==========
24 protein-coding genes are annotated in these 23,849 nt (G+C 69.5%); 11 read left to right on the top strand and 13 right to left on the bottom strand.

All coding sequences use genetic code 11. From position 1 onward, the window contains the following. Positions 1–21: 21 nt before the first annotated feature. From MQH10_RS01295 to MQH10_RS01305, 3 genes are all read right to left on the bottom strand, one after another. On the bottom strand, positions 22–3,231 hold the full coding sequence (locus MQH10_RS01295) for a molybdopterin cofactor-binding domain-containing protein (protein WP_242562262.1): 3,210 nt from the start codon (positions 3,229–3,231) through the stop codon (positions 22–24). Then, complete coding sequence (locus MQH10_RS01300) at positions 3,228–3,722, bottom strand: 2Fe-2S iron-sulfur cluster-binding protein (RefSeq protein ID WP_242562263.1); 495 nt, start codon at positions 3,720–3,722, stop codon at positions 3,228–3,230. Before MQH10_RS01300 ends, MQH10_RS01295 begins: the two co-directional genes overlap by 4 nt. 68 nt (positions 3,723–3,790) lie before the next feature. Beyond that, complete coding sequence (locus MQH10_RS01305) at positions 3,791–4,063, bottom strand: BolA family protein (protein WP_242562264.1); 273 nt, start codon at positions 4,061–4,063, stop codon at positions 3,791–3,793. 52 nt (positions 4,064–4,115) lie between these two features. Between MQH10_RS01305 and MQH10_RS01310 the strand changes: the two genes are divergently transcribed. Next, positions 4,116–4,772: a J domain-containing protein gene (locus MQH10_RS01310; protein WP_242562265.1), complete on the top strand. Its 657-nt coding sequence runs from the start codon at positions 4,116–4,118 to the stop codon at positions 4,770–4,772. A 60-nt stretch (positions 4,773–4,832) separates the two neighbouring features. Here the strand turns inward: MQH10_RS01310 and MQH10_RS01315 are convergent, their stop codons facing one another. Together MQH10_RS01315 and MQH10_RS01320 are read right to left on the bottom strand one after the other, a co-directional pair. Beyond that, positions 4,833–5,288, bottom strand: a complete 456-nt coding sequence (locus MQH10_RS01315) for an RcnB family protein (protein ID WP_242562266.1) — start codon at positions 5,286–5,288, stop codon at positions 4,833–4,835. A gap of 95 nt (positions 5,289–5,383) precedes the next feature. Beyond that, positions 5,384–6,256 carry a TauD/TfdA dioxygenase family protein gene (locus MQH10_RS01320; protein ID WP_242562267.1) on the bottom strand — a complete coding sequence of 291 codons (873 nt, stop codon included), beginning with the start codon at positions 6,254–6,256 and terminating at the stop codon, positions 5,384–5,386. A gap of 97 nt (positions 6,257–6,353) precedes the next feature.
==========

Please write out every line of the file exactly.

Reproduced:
24 protein-coding genes are annotated in these 23,849 nt (G+C 69.5%); 11 read left to right on the top strand and 13 right to left on the bottom strand.

All coding sequences use genetic code 11. From position 1 onward, the window contains the following. Positions 1–21: 21 nt before the first annotated feature. From MQH10_RS01295 to MQH10_RS01305, 3 genes are all read right to left on the bottom strand, one after another. On the bottom strand, positions 22–3,231 hold the full coding sequence (locus MQH10_RS01295) for a molybdopterin cofactor-binding domain-containing protein (protein WP_242562262.1): 3,210 nt from the start codon (positions 3,229–3,231) through the stop codon (positions 22–24). Then, complete coding sequence (locus MQH10_RS01300) at positions 3,228–3,722, bottom strand: 2Fe-2S iron-sulfur cluster-binding protein (RefSeq protein ID WP_242562263.1); 495 nt, start codon at positions 3,720–3,722, stop codon at positions 3,228–3,230. Before MQH10_RS01300 ends, MQH10_RS01295 begins: the two co-directional genes overlap by 4 nt. 68 nt (positions 3,723–3,790) lie before the next feature. Beyond that, complete coding sequence (locus MQH10_RS01305) at positions 3,791–4,063, bottom strand: BolA family protein (protein WP_242562264.1); 273 nt, start codon at positions 4,061–4,063, stop codon at positions 3,791–3,793. 52 nt (positions 4,064–4,115) lie between these two features. Between MQH10_RS01305 and MQH10_RS01310 the strand changes: the two genes are divergently transcribed. Next, positions 4,116–4,772: a J domain-containing protein gene (locus MQH10_RS01310; protein WP_242562265.1), complete on the top strand. Its 657-nt coding sequence runs from the start codon at positions 4,116–4,118 to the stop codon at positions 4,770–4,772. A 60-nt stretch (positions 4,773–4,832) separates the two neighbouring features. Here the strand turns inward: MQH10_RS01310 and MQH10_RS01315 are convergent, their stop codons facing one another. Together MQH10_RS01315 and MQH10_RS01320 are read right to left on the bottom strand one after the other, a co-directional pair. Beyond that, positions 4,833–5,288, bottom strand: a complete 456-nt coding sequence (locus MQH10_RS01315) for an RcnB family protein (protein ID WP_242562266.1) — start codon at positions 5,286–5,288, stop codon at positions 4,833–4,835. A gap of 95 nt (positions 5,289–5,383) precedes the next feature. Beyond that, positions 5,384–6,256 carry a TauD/TfdA dioxygenase family protein gene (locus MQH10_RS01320; protein ID WP_242562267.1) on the bottom strand — a complete coding sequence of 291 codons (873 nt, stop codon included), beginning with the start codon at positions 6,254–6,256 and terminating at the stop codon, positions 5,384–5,386. A gap of 97 nt (positions 6,257–6,353) precedes the next feature.